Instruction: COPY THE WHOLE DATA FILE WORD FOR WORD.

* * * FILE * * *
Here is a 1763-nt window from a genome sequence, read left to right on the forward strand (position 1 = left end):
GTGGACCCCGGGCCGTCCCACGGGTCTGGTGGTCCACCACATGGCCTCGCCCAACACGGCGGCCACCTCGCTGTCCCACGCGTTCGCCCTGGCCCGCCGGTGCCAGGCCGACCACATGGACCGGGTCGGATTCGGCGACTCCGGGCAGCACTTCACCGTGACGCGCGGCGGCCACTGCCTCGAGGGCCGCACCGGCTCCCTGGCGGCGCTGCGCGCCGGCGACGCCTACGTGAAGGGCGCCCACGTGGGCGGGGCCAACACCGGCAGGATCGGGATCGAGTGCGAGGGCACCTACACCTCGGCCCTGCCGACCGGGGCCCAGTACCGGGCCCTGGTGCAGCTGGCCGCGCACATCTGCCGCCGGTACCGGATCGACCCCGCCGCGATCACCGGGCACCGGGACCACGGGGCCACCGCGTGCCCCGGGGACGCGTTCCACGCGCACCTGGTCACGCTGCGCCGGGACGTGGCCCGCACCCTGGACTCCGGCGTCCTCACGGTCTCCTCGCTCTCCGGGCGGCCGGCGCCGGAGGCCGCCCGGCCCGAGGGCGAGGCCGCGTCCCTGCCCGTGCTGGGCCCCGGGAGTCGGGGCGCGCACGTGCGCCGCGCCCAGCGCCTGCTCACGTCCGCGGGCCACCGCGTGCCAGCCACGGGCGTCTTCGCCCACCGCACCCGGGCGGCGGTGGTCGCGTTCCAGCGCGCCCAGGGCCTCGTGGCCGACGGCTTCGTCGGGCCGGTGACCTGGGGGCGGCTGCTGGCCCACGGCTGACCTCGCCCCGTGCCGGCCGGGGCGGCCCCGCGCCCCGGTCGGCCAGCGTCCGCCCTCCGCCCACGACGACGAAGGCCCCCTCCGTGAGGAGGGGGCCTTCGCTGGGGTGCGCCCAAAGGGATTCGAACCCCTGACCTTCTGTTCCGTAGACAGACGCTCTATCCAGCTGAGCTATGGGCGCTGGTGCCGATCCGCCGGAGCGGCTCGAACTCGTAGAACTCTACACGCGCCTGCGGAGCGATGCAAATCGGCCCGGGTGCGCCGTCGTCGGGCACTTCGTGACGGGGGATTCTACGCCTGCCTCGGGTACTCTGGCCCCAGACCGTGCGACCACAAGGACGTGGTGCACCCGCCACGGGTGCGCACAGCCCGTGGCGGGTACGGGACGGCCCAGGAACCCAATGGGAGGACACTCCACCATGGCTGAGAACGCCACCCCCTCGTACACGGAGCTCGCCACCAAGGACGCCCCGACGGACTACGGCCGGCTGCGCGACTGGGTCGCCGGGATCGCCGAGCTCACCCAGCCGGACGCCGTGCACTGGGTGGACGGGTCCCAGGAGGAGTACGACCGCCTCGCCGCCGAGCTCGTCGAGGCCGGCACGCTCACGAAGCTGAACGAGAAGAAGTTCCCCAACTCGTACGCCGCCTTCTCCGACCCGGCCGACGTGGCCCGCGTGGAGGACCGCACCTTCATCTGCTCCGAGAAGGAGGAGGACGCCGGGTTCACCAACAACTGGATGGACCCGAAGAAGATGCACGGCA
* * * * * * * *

Here is a 1763-nt window from a genome sequence, read left to right on the forward strand (position 1 = left end):
GTGGACCCCGGGCCGTCCCACGGGTCTGGTGGTCCACCACATGGCCTCGCCCAACACGGCGGCCACCTCGCTGTCCCACGCGTTCGCCCTGGCCCGCCGGTGCCAGGCCGACCACATGGACCGGGTCGGATTCGGCGACTCCGGGCAGCACTTCACCGTGACGCGCGGCGGCCACTGCCTCGAGGGCCGCACCGGCTCCCTGGCGGCGCTGCGCGCCGGCGACGCCTACGTGAAGGGCGCCCACGTGGGCGGGGCCAACACCGGCAGGATCGGGATCGAGTGCGAGGGCACCTACACCTCGGCCCTGCCGACCGGGGCCCAGTACCGGGCCCTGGTGCAGCTGGCCGCGCACATCTGCCGCCGGTACCGGATCGACCCCGCCGCGATCACCGGGCACCGGGACCACGGGGCCACCGCGTGCCCCGGGGACGCGTTCCACGCGCACCTGGTCACGCTGCGCCGGGACGTGGCCCGCACCCTGGACTCCGGCGTCCTCACGGTCTCCTCGCTCTCCGGGCGGCCGGCGCCGGAGGCCGCCCGGCCCGAGGGCGAGGCCGCGTCCCTGCCCGTGCTGGGCCCCGGGAGTCGGGGCGCGCACGTGCGCCGCGCCCAGCGCCTGCTCACGTCCGCGGGCCACCGCGTGCCAGCCACGGGCGTCTTCGCCCACCGCACCCGGGCGGCGGTGGTCGCGTTCCAGCGCGCCCAGGGCCTCGTGGCCGACGGCTTCGTCGGGCCGGTGACCTGGGGGCGGCTGCTGGCCCACGGCTGACCTCGCCCCGTGCCGGCCGGGGCGGCCCCGCGCCCCGGTCGGCCAGCGTCCGCCCTCCGCCCACGACGACGAAGGCCCCCTCCGTGAGGAGGGGGCCTTCGCTGGGGTGCGCCCAAAGGGATTCGAACCCCTGACCTTCTGTTCCGTAGACAGACGCTCTATCCAGCTGAGCTATGGGCGCTGGTGCCGATCCGCCGGAGCGGCTCGAACTCGTAGAACTCTACACGCGCCTGCGGAGCGATGCAAATCGGCCCGGGTGCGCCGTCGTCGGGCACTTCGTGACGGGGGATTCTACGCCTGCCTCGGGTACTCTGGCCCCAGACCGTGCGACCACAAGGACGTGGTGCACCCGCCACGGGTGCGCACAGCCCGTGGCGGGTACGGGACGGCCCAGGAACCCAATGGGAGGACACTCCACCATGGCTGAGAACGCCACCCCCTCGTACACGGAGCTCGCCACCAAGGACGCCCCGACGGACTACGGCCGGCTGCGCGACTGGGTCGCCGGGATCGCCGAGCTCACCCAGCCGGACGCCGTGCACTGGGTGGACGGGTCCCAGGAGGAGTACGACCGCCTCGCCGCCGAGCTCGTCGAGGCCGGCACGCTCACGAAGCTGAACGAGAAGAAGTTCCCCAACTCGTACGCCGCCTTCTCCGACCCGGCCGACGTGGCCCGCGTGGAGGACCGCACCTTCATCTGCTCCGAGAAGGAGGAGGACGCCGGGTTCACCAACAACTGGATGGACCCGAAGAAGATGCACGGCA